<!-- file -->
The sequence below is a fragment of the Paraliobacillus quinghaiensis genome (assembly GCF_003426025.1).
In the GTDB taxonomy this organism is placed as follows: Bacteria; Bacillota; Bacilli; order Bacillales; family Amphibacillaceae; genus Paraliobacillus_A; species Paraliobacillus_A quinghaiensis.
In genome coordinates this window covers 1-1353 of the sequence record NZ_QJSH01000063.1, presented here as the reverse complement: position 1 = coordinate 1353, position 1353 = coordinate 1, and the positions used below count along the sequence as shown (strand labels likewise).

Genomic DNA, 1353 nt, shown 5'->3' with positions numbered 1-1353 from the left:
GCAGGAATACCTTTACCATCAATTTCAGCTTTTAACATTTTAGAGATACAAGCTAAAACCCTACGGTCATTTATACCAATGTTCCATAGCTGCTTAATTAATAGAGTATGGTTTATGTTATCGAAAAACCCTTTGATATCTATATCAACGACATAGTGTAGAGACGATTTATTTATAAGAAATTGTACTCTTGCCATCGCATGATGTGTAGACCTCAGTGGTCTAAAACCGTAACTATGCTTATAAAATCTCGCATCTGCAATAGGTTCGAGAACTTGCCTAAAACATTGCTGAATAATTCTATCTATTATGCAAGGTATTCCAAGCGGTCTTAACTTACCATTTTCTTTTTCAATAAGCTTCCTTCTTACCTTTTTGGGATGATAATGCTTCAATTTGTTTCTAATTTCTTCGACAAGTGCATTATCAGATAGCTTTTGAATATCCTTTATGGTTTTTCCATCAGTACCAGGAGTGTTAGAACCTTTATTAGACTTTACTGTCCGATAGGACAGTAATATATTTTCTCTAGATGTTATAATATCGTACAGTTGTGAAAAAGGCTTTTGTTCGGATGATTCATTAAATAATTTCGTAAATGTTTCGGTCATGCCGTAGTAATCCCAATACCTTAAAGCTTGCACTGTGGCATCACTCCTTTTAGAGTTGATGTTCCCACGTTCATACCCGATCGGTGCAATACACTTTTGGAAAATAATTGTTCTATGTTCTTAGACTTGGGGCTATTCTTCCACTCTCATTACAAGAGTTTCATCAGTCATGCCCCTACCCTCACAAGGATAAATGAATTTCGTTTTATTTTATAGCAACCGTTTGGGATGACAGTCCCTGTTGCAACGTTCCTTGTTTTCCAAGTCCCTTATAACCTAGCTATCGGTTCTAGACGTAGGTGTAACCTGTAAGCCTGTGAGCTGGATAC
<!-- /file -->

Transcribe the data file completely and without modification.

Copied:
The sequence below is a fragment of the Paraliobacillus quinghaiensis genome (assembly GCF_003426025.1).
In the GTDB taxonomy this organism is placed as follows: Bacteria; Bacillota; Bacilli; order Bacillales; family Amphibacillaceae; genus Paraliobacillus_A; species Paraliobacillus_A quinghaiensis.
In genome coordinates this window covers 1-1353 of the sequence record NZ_QJSH01000063.1, presented here as the reverse complement: position 1 = coordinate 1353, position 1353 = coordinate 1, and the positions used below count along the sequence as shown (strand labels likewise).

Genomic DNA, 1353 nt, shown 5'->3' with positions numbered 1-1353 from the left:
GCAGGAATACCTTTACCATCAATTTCAGCTTTTAACATTTTAGAGATACAAGCTAAAACCCTACGGTCATTTATACCAATGTTCCATAGCTGCTTAATTAATAGAGTATGGTTTATGTTATCGAAAAACCCTTTGATATCTATATCAACGACATAGTGTAGAGACGATTTATTTATAAGAAATTGTACTCTTGCCATCGCATGATGTGTAGACCTCAGTGGTCTAAAACCGTAACTATGCTTATAAAATCTCGCATCTGCAATAGGTTCGAGAACTTGCCTAAAACATTGCTGAATAATTCTATCTATTATGCAAGGTATTCCAAGCGGTCTTAACTTACCATTTTCTTTTTCAATAAGCTTCCTTCTTACCTTTTTGGGATGATAATGCTTCAATTTGTTTCTAATTTCTTCGACAAGTGCATTATCAGATAGCTTTTGAATATCCTTTATGGTTTTTCCATCAGTACCAGGAGTGTTAGAACCTTTATTAGACTTTACTGTCCGATAGGACAGTAATATATTTTCTCTAGATGTTATAATATCGTACAGTTGTGAAAAAGGCTTTTGTTCGGATGATTCATTAAATAATTTCGTAAATGTTTCGGTCATGCCGTAGTAATCCCAATACCTTAAAGCTTGCACTGTGGCATCACTCCTTTTAGAGTTGATGTTCCCACGTTCATACCCGATCGGTGCAATACACTTTTGGAAAATAATTGTTCTATGTTCTTAGACTTGGGGCTATTCTTCCACTCTCATTACAAGAGTTTCATCAGTCATGCCCCTACCCTCACAAGGATAAATGAATTTCGTTTTATTTTATAGCAACCGTTTGGGATGACAGTCCCTGTTGCAACGTTCCTTGTTTTCCAAGTCCCTTATAACCTAGCTATCGGTTCTAGACGTAGGTGTAACCTGTAAGCCTGTGAGCTGGATAC